by James Carson
Street lighting might not seem an issue likely to hit the headlines, but it’s recently been sparking controversy in different parts of the country.
A growing number of councils are replacing ageing sodium street lamps with light emitting diode (LED) lights. The new lighting is expensive to install, but savings in energy costs and lower carbon emissions have convinced local authorities that the move to LED makes financial and environmental sense.
Earlier this year, Glasgow City Council became the first local authority in the UK to sign up for a loan for LED street lighting from the UK Green Investment Bank. The council estimates that the move to LED will cut the city’s street lighting costs by 65%.
Meanwhile, Hertfordshire Council began replacing its existing lighting with LED alternatives in 2012. The council reckons the new system’s costs of £1.3m will be more than covered by savings of £3.2m over 20 years.
For proponents of LED lighting, the attractions are clear enough:
- Lower energy usage of LED lighting can dramatically reduce operating costs.
- The lifetime of LED street lights is three times the life of current technologies.
- LEDs don’t contain mercury or lead, and don’t release poisonous gases if damaged.
But not everyone is persuaded that the transition to LED is a positive development. Earlier this year, Trafford Council delayed plans to introduce LED lighting after a resident threatened legal action based on American studies linking the bright light of LED to sleep disruption.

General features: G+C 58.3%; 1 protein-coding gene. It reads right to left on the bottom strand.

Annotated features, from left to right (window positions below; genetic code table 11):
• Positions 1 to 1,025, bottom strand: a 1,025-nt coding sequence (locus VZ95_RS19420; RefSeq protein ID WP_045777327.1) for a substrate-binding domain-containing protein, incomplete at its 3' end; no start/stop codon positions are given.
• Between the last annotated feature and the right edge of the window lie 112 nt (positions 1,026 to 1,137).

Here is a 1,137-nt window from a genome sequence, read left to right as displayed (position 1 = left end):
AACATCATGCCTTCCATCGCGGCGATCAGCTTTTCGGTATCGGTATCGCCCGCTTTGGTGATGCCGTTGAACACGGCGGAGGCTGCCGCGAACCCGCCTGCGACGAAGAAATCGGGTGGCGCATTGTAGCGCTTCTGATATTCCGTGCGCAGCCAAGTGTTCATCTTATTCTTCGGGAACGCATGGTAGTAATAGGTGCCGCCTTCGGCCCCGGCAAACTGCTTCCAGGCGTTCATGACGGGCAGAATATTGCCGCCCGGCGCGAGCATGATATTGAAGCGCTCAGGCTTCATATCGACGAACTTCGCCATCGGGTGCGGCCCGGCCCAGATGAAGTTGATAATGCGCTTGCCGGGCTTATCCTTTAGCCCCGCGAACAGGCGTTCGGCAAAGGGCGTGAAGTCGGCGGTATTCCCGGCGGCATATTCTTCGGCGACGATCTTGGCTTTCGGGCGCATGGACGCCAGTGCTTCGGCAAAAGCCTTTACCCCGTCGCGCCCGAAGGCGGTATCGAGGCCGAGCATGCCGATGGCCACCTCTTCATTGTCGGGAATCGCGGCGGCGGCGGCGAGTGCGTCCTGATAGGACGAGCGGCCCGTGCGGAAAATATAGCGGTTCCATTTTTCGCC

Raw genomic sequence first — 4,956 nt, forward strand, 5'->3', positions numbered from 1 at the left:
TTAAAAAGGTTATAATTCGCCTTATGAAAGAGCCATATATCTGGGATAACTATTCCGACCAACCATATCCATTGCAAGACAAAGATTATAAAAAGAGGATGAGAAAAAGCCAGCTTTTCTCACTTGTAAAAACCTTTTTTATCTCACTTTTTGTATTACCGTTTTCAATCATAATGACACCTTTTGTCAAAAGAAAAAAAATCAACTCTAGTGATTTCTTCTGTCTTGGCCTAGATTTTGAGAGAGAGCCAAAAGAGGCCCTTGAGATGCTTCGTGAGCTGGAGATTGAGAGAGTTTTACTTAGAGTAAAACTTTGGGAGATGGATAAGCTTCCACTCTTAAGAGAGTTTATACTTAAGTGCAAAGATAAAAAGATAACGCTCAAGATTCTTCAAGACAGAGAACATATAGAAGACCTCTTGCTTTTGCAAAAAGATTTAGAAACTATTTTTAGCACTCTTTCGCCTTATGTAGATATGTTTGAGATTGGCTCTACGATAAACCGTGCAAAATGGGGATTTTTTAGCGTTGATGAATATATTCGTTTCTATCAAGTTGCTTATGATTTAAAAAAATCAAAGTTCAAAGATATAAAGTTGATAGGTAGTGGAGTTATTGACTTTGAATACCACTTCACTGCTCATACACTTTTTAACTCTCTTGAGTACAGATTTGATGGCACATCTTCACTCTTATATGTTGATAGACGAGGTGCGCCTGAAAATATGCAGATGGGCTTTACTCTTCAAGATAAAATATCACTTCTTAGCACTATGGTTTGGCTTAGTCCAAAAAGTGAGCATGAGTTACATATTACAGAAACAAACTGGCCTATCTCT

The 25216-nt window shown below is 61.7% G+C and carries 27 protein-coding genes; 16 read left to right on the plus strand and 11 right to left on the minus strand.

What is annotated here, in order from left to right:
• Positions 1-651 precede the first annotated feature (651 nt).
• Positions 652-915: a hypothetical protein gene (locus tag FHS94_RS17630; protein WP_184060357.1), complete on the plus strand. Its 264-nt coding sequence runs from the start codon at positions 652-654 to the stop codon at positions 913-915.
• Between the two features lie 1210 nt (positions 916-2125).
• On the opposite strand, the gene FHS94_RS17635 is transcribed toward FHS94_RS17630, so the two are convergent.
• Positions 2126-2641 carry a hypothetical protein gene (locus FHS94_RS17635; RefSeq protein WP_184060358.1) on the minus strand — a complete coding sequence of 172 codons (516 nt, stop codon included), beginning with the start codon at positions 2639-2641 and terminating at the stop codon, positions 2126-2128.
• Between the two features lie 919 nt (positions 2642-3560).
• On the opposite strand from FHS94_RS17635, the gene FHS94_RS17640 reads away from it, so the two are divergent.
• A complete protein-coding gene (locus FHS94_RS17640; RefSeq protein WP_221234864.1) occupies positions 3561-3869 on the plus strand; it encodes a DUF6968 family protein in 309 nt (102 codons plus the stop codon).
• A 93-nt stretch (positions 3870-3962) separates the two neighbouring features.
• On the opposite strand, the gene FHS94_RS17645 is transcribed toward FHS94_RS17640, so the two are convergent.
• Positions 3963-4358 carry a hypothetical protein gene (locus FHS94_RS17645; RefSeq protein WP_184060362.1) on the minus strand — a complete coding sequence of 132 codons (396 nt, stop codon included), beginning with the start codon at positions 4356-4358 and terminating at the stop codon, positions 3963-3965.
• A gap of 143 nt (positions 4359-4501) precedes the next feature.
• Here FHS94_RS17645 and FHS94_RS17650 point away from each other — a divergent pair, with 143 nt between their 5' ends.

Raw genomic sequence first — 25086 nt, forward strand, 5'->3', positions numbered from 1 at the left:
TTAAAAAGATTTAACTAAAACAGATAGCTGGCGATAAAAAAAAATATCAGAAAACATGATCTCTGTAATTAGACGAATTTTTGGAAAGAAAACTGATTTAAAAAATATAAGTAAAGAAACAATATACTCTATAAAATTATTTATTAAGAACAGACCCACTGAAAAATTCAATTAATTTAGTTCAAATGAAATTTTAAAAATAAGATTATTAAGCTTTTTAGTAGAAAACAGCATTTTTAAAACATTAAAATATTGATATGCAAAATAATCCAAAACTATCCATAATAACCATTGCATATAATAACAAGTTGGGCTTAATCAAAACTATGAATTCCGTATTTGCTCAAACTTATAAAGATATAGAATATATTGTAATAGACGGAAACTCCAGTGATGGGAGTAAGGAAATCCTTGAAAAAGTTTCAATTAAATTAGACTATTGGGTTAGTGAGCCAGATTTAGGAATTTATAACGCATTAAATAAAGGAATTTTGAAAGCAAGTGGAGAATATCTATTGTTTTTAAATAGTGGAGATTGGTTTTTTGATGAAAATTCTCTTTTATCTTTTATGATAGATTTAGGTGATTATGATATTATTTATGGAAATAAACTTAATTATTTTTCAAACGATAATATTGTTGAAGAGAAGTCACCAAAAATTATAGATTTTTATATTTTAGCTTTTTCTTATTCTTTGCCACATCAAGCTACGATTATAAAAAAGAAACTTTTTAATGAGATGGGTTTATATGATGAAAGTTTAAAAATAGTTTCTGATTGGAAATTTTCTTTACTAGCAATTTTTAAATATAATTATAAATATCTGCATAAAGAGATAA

Elsewhere, concerns are being raised, not about too much light, but about too little. Within the next few months, thousands of streetlights in north Shropshire will be switched off between midnight and 5.30am, part of a county-wide project which began in 2012. The council says the move will save carbon and energy costs, an argument that’s already persuaded two-thirds of English councils to adopt overnight switch-offs. But councillors and civic leaders in the towns and villages affected fear the move could lead to an increase in crime and road accidents.
So far, the evidence on street lighting switch-offs is mixed. Shropshire Council has received 90 complaints from residents since the initiative began. And Essex County Council, which began overnight switch-offs in 2013, was ordered by the police to resume night lighting along four streets in Brentwood after an upsurge in burglaries. But figures obtained by a freedom of information request show crime figures elsewhere in Essex have gone down since the lights went off.
One influential figure who’s voiced his support for the switch-off policy in his Brentwood and Ongar constituency is Secretary of State for Communities and Local Government Eric Pickles:
“I love it because I am economy-minded. It’s saving a phenomenal amount of money, it’s decreased crime because burglars love ambient lighting, it’s nice to see the night sky and, as someone who lives in a main street that has had its lights cut off, I can get a good night’s sleep,”.
Time will tell whether local residents also think the policy’s a bright idea, or take a dim view of being left in the dark.
Further reading (You may need to be a member to view these articles)
Truth or glare?, IN Lighting Journal, Vol 79 No 6 Jun 2014, pp10-13
Street smart (street lighting in Glasgow), IN Lighting Journal, May 2014, pp14-17
Sunrise industry? (solar-powered street lighting), IN Lighting Journal, Vol 79 No 3 Mar 2014, pp10-13
Keeping the lights on (Street lighting), IN Local Government Executive, Aug-Sep 2013, pp39,41,43
Lighting the way forward (street lights), IN Surveyor, 14 Dec 2012, pp21-23
The Dark Sky village of Galloway Forest, IN Local Government Executive, Nov/Dec 2011, pp48-49